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Sydney, Australia
14 Mar 2015 - 15 Mar 2015
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Crystal River

I once had a cat that approached me exactly like that. Coming right at me, top of the head first until … bump … “scratch me!” It then slowly rolled over onto its back to blissfully enjoy a good belly-rub. Only this ‘kitty’ was a 2000-pounder, with flippers instead of paws, but still, unmistakably cute and cuddly. A close encounter with the docile manatee leaves no one untouched. These gentle giants seem friendly and curious, as they seek out close contact with humans.
Manatees - Crystal River - Peter Symes
Published in X-Ray Issue: 30 - Jul 2009
Authored by: | Photography: | Translation:
Download pdf ► Crystal River
 At first, I did not know what to expect. This wee grey November morning in northern Florida seemed a far cry from the archetypical tourist imagery of a tropical paradise. There were palm trees alright, but it was a bit nippy and windy, and that water seemed a bit turbid. As I quietly entered the water—in order not to frighten any manatees—and the cool water started seeping into my wetsuit, I longed for my drysuit and woollies.
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Okay, so this undersigned descendant of the Vikings, who crossed the Atlantic in open boats, was a woos. I just don’t like to be cold all right? And neither do the manatees, it seems, which is why they congregate in this relatively small area of Kings Bay each year.

Kings Bay, which is approximately two miles in diameter or 600 acres, is home to the largest concentration of manatees in the world. The inlet is a bit warmer than the surrounding seas, and despite their generous layer of blubber, the water temperature in the spring-fed rivers, which ranges from 20-22°C (68–72°F), makes for a somewhat cosier place to over-winter than the open coastline.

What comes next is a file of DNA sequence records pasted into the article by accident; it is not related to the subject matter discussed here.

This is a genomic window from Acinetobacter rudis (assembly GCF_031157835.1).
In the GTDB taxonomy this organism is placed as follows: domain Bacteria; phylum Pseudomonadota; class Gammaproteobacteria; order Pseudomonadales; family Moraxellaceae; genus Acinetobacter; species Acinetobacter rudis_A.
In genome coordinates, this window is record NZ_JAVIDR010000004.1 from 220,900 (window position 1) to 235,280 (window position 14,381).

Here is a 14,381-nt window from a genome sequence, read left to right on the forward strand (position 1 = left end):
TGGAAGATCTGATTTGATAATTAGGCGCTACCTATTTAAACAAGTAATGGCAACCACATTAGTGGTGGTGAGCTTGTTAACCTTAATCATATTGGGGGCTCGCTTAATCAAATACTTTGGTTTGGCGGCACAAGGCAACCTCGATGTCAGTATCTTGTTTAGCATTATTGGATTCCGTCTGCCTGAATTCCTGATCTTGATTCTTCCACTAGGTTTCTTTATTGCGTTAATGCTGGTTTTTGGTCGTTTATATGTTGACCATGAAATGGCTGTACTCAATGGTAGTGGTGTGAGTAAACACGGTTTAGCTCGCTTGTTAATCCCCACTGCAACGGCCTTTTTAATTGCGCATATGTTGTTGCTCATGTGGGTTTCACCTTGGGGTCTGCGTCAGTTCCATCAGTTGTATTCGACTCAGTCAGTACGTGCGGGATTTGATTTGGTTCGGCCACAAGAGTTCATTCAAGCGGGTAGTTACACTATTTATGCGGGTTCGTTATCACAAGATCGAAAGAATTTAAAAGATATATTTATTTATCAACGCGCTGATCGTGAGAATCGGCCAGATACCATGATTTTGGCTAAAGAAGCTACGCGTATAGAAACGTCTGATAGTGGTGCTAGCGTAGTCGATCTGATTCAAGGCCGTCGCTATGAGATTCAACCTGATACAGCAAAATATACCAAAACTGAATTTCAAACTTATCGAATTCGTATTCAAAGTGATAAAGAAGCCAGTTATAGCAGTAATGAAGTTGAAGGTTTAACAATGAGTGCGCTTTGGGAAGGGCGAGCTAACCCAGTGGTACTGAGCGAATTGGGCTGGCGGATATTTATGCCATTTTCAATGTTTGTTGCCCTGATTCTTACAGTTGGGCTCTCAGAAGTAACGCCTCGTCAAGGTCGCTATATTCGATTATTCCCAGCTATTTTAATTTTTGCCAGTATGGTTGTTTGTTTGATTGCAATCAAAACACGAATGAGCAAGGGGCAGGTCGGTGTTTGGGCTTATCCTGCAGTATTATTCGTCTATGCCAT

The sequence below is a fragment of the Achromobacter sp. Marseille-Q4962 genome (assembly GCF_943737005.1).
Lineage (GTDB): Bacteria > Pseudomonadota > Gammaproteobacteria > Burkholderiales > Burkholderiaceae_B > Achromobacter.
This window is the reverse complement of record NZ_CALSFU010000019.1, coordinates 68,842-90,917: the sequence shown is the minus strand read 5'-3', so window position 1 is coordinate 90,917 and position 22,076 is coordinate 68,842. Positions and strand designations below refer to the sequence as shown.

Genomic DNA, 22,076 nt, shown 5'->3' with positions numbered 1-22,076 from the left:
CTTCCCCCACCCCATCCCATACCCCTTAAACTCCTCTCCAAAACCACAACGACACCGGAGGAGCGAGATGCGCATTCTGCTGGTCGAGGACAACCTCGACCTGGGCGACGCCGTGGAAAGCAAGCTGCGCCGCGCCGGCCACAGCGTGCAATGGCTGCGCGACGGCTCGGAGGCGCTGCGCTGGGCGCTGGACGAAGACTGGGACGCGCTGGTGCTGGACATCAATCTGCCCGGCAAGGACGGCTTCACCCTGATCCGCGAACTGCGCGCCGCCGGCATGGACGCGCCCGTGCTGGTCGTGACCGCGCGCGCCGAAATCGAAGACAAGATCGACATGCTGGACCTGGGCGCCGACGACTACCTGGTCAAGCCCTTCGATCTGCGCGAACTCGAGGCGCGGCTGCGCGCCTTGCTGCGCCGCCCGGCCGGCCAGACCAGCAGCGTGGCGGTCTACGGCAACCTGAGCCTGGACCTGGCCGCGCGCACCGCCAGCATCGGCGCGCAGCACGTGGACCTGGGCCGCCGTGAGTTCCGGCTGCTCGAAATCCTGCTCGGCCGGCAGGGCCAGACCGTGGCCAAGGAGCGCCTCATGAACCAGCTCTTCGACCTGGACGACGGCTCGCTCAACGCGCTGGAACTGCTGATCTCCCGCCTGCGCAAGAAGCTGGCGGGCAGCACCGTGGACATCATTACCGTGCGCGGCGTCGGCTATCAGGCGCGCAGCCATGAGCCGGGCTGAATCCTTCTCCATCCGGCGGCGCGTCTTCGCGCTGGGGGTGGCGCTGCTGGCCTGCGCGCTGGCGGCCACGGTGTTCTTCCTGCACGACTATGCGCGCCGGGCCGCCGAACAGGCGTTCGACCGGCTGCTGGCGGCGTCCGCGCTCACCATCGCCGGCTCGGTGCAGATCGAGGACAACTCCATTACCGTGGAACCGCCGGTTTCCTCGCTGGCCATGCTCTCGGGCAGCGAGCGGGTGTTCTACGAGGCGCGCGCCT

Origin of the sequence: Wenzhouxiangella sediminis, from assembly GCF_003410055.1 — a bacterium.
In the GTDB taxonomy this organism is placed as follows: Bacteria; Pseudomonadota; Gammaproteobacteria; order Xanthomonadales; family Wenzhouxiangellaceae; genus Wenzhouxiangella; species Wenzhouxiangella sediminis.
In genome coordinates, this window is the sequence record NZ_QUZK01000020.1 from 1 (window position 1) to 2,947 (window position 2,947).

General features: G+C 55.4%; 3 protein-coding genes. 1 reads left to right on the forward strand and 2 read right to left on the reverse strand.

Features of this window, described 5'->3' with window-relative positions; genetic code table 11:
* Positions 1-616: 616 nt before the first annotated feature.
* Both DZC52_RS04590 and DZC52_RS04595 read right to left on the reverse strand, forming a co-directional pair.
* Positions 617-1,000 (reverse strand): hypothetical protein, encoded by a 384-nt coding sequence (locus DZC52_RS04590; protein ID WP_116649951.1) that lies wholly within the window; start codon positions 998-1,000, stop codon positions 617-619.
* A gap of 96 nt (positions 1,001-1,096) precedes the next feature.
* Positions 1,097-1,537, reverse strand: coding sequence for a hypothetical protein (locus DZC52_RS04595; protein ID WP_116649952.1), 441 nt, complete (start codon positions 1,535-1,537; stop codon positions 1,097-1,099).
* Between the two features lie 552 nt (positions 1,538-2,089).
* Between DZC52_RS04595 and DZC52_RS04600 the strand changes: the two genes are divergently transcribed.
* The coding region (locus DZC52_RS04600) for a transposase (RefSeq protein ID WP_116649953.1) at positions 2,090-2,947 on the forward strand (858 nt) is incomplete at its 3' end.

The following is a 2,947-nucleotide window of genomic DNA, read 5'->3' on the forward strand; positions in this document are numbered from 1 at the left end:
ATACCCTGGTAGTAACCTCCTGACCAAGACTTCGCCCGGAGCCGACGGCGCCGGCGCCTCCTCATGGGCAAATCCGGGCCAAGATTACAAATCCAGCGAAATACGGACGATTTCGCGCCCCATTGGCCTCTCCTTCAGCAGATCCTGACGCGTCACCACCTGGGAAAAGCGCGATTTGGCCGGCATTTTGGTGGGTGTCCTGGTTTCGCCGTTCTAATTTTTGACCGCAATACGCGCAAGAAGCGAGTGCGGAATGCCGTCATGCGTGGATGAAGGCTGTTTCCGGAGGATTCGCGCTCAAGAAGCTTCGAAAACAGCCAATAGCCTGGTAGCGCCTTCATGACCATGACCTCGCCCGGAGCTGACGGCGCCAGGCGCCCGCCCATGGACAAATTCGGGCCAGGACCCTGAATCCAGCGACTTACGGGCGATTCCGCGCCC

“Hello there”
Before we entered the water, our dive guide warned us of the state’s policy against harassment of the animals—as with all wildlife, one cannot catch or feed animals, but also one cannot pursue them, ride them or otherwise harass them. However, we were told, if a manatee came up to us on its own accord, it may want a scratch on the head or belly, which we could do with only one hand at a time.

At first, I saw nothing in the murky waters but then I noticed a blimp-shaped silhouette to my right. It was an approaching manatee all right, and it had spotted me. He got closer and closer … and closer ... until the giant creature just bumped right into me, albeit gently. Once I got over my shock over such an unabashed direct approach of making my acquaintance—no introductions necessary, it seems—I reached out and scratched the cuddly creature right on its coarse head, which immediately produced what I interpreted as an ecstatic expression—or so I imagined.

The manatees are not exactly the prettiest creatures on the planet. They are grey and wrinkly and have coarse skin that is sometimes infested with ...

Download the article to read the full story Crystal River
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